The Mission Promise Neighborhood is a citywide community partnership that was created to support kids and families living, working and attending school in the Mission District. It brings together schools, colleges, community organizations and community leaders to help kids graduate and families achieve financial stability.

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2551-11152016_hop-homeowner-bridget-early-social-media_blogBridget Early has been a social worker at the Mission Promise Neighborhood’s Everett Middle School in San Francisco for the past nine years, following in the footsteps of her parents, who were both educators. Raised a few hours north in Chico, Early relished her childhood outings to the Bay Area with her folks. These trips solidified one idea: that she would one day live in San Francisco.

That dream became a reality 15 years ago.

Apartment living proves tough
Early met Bay Area native Kai King a decade ago. King also works in education, as a teacher at a private school in the city.

The couple lived in an apartment in the Richmond District, but were evicted via owner move-in a year and a half ago. At the time, Early was seven months pregnant with her second child. Talk about stress.

While a new apartment was eventually found, it was tiny place in the Inner Sunset for $600 a month more — cramping the family’s space and budget.

Hearing of Early’s plight, proponents of the November 2015 ballot’s Proposition A asked the politically savvy social worker to be a spokesperson on the need for passage of the $310 million bond for affordable housing in San Francisco. There was a commercial. A picture in a voter pamphlet.

The measure passed, with three-quarters of votes in the affirmative.

Despite relishing a citywide victory, life in that Inner Sunset flat remained tough. Kids like to jump. They drop toys. The neighbor below wasn’t amused.

“I was constantly telling my kids to stop being kids. That didn’t make sense,” explains Early.

The only solution was for Early and King to buy a single-family home.

Would that even be possible?

A numbers game
According to San Francisco Unified School District data, the 2016-2017 school year starting salary for teachers with a Bachelor’s degree was $52,657; for a teacher with 13 years of service, that jumps to $61,999. This translates to a San Francisco teacher’s salary being about half of the $103,000 a software engineer makes in the city, according to NerdWallet numbers.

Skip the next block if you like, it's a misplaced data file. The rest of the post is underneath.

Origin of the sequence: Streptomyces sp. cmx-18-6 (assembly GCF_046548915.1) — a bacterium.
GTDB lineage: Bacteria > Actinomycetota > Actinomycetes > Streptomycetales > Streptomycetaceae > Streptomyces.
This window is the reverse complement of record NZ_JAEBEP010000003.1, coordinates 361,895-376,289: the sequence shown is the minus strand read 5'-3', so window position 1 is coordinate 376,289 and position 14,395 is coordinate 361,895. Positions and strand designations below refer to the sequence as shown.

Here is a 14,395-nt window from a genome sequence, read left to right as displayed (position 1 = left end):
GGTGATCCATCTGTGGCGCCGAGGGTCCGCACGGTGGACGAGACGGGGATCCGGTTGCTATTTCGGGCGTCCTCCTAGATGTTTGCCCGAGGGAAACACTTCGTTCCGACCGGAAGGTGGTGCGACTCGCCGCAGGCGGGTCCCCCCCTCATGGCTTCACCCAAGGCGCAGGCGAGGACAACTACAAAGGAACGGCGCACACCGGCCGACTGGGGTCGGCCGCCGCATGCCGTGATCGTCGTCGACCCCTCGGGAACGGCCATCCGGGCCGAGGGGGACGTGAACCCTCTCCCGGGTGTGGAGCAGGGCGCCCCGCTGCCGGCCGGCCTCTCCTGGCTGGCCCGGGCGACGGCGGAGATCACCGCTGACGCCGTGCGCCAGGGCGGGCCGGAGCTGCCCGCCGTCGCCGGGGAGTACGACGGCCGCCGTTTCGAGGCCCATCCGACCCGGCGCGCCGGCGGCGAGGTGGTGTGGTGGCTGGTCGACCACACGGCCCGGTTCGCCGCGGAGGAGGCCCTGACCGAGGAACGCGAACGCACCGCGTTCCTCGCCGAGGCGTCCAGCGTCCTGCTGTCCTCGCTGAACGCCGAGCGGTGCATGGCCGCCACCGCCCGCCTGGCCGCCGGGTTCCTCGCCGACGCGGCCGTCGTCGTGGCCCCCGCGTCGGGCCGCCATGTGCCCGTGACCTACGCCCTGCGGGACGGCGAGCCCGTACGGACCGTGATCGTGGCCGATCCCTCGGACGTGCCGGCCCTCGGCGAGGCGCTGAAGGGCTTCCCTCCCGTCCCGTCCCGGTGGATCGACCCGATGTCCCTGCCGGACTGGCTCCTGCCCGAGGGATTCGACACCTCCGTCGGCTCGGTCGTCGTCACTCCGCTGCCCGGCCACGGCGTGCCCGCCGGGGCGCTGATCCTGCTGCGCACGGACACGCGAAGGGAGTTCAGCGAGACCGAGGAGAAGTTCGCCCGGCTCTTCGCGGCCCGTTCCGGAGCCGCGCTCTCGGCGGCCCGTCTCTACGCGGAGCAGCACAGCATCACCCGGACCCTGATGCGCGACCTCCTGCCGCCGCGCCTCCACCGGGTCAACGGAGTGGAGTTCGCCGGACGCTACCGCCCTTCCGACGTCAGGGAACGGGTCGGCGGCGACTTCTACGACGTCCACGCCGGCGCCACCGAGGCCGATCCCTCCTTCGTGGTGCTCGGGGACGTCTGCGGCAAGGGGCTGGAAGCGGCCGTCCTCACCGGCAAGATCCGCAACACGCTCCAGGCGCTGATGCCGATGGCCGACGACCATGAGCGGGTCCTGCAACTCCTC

CurbedSF calculations showcased that just 11 percent of San Francisco households can afford a home. That compares to 58 percent nationwide. The same story also indicated that $254,000 was the minimum qualifying household income needed to buy a home, based on median sale price in San Francisco.

Time for Early’s family to pack up and head out of town to find that home with the white picket fence, right? Not so fast.

The plan
Things sure changed with the help of Mission Promise Neighborhood lead agency MEDA’s free Housing Opportunities program, coupled with revised guidelines and qualifications from the Mayor’s Office of Housing and Community Development (MOHCD). This translated to the family of four recently moving into a three-bedroom, one-bath Outer Sunset home. In San Francisco. As two teachers.

When Early originally came to MEDA’s First-Time Homebuyers workshop two years ago, she found that she didn’t qualify for MOHCD programs, as her household income was actually a bit too high. When Early heard of the changes, she knew it was time for she and her husband to come back to MEDA to explore options once again. The couple received one-on-one coaching from Housing Opportunities Program Manager Juan Diego Castro.

“I knew the City had recently changed guidelines and increased available monies to assist homebuyers, as a way to get more San Franciscans into their first place. When I met with this Mission Promise Neighborhood family, I crunched the numbers and saw that we could now make this work,” explains Castro.